Consultants urged to see more private patients for hospital income

IMO says elimination of private practice would cost public hospitals €649m per year

The IMO says 56 per cent of its consultant members indicated in a survey their willingness to leave public health in the event of a ban. Photograph: Thinkstock

The IMO says 56 per cent of its consultant members indicated in a survey their willingness to leave public health in the event of a ban. Photograph: Thinkstock

 

Most consultants would consider leaving the public health system if a ban on treating fee-paying patients is put in place, according to the Irish Medical Organisation (IMO).

The IMO says 56 per cent of its consultant members indicated in a survey their willingness to leave public health in the event of a ban. More than one-third of consultants with private practice rights in public hospitals say management have encouraged doctors to treat more fee-paying patients to generate increased income for their institutions.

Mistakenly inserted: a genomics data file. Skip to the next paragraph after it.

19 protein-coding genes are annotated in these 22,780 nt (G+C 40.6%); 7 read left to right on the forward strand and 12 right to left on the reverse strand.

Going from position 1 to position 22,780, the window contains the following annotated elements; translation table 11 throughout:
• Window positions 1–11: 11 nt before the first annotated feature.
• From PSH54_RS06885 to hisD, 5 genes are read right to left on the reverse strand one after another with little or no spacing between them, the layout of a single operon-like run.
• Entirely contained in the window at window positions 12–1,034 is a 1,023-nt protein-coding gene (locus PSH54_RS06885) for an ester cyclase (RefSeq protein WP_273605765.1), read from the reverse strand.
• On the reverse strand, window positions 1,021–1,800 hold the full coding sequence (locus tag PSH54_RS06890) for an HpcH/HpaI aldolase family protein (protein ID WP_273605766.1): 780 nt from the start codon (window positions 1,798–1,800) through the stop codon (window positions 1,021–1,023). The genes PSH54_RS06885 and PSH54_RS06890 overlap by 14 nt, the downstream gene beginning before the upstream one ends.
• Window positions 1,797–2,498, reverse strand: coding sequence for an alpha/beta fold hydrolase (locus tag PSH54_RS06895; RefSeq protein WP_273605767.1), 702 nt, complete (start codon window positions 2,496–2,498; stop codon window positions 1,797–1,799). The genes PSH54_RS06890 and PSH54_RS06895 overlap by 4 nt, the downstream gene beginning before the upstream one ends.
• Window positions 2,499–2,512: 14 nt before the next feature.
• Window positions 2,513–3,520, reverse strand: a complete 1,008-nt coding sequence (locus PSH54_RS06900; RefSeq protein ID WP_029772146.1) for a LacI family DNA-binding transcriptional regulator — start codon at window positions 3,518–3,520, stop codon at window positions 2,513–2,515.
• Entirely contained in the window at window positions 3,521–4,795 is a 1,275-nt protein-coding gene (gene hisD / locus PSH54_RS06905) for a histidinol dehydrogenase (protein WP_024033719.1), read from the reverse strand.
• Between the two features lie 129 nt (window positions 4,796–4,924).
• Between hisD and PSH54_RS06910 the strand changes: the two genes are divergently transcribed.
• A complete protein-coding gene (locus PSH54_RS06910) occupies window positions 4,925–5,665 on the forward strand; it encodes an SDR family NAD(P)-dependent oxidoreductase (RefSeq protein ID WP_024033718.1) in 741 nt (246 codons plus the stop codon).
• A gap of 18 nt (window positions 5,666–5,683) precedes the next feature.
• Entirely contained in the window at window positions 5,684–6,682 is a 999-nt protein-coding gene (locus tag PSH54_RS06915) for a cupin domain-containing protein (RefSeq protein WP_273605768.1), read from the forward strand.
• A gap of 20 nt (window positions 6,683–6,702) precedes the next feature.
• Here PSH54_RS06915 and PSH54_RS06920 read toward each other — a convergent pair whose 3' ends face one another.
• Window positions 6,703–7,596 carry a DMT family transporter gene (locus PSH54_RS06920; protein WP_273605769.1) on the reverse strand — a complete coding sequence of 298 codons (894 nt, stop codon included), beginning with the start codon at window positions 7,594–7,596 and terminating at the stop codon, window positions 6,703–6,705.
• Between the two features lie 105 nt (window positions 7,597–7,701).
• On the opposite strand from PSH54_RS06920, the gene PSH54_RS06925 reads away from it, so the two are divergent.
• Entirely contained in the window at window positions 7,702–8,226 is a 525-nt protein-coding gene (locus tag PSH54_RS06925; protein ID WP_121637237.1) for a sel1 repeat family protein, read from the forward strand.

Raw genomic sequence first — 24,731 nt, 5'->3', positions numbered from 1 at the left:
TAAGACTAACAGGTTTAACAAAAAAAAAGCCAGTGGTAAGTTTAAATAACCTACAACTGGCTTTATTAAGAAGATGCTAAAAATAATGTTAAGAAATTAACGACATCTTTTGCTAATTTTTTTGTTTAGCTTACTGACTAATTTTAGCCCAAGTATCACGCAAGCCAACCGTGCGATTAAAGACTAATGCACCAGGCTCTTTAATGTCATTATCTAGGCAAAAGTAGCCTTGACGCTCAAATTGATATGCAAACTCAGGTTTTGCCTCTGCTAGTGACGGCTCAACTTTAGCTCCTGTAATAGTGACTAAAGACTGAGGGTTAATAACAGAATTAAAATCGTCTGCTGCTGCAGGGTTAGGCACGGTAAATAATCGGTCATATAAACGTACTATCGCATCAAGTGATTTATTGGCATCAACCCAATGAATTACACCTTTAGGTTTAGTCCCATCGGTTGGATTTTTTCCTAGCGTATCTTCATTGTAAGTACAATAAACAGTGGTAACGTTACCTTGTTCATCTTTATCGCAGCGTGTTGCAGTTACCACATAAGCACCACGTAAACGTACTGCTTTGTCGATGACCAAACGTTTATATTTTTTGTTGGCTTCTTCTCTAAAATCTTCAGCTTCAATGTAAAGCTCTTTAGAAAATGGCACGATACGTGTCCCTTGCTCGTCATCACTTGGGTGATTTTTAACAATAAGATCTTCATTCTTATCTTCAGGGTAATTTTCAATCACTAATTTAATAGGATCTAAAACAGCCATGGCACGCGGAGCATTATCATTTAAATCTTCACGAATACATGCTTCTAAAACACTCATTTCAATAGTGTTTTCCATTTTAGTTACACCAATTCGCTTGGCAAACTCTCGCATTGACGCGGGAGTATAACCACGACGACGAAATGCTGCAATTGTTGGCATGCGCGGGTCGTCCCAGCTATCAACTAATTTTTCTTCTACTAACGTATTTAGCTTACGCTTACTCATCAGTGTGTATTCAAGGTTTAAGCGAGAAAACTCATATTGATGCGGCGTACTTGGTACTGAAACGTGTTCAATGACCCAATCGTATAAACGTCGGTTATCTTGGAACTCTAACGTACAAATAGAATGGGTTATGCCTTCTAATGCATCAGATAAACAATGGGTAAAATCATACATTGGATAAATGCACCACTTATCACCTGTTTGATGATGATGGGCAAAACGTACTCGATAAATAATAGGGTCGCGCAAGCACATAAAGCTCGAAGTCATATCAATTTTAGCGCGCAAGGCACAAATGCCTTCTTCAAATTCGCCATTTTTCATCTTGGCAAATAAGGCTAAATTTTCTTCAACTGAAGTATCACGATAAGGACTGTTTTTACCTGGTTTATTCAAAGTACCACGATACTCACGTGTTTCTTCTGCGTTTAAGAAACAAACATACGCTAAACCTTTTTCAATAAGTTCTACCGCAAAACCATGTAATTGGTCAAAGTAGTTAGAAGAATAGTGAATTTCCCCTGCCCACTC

The claims are set out in a submission made by the IMO to the Government-appointed committee which is examining the impact of proposals under the Sláintecare reforms to separate public and private care in public hospitals.

The IMO claims the recommendation to remove private care from public hospitals contained in the Sláintecare report are based on “flawed assumptions”.

The elimination of private practice in public hospitals is unlikely to generate meaningful additional public healthcare capacity, it says.

“Additionally, it is a proposal that carries numerous risks including the potential to deprive the public system of a much needed source of revenue, running into billions of euro, as well as creating a further barrier to consultant recruitment and retention in Ireland. ”

It says the withdrawal of private care from public hospitals would create an annual funding shortfall for public hospitals of €649 million.

Given the reluctance of successive governments to invest in public health service capacity, to choke off this vital funding stream simply makes no practical sense, the IMO says.

The IMO also says insufficient consideration has been given to new contracts or working arrangements that may be required to operate a system in which private practice is separated from public hospitals.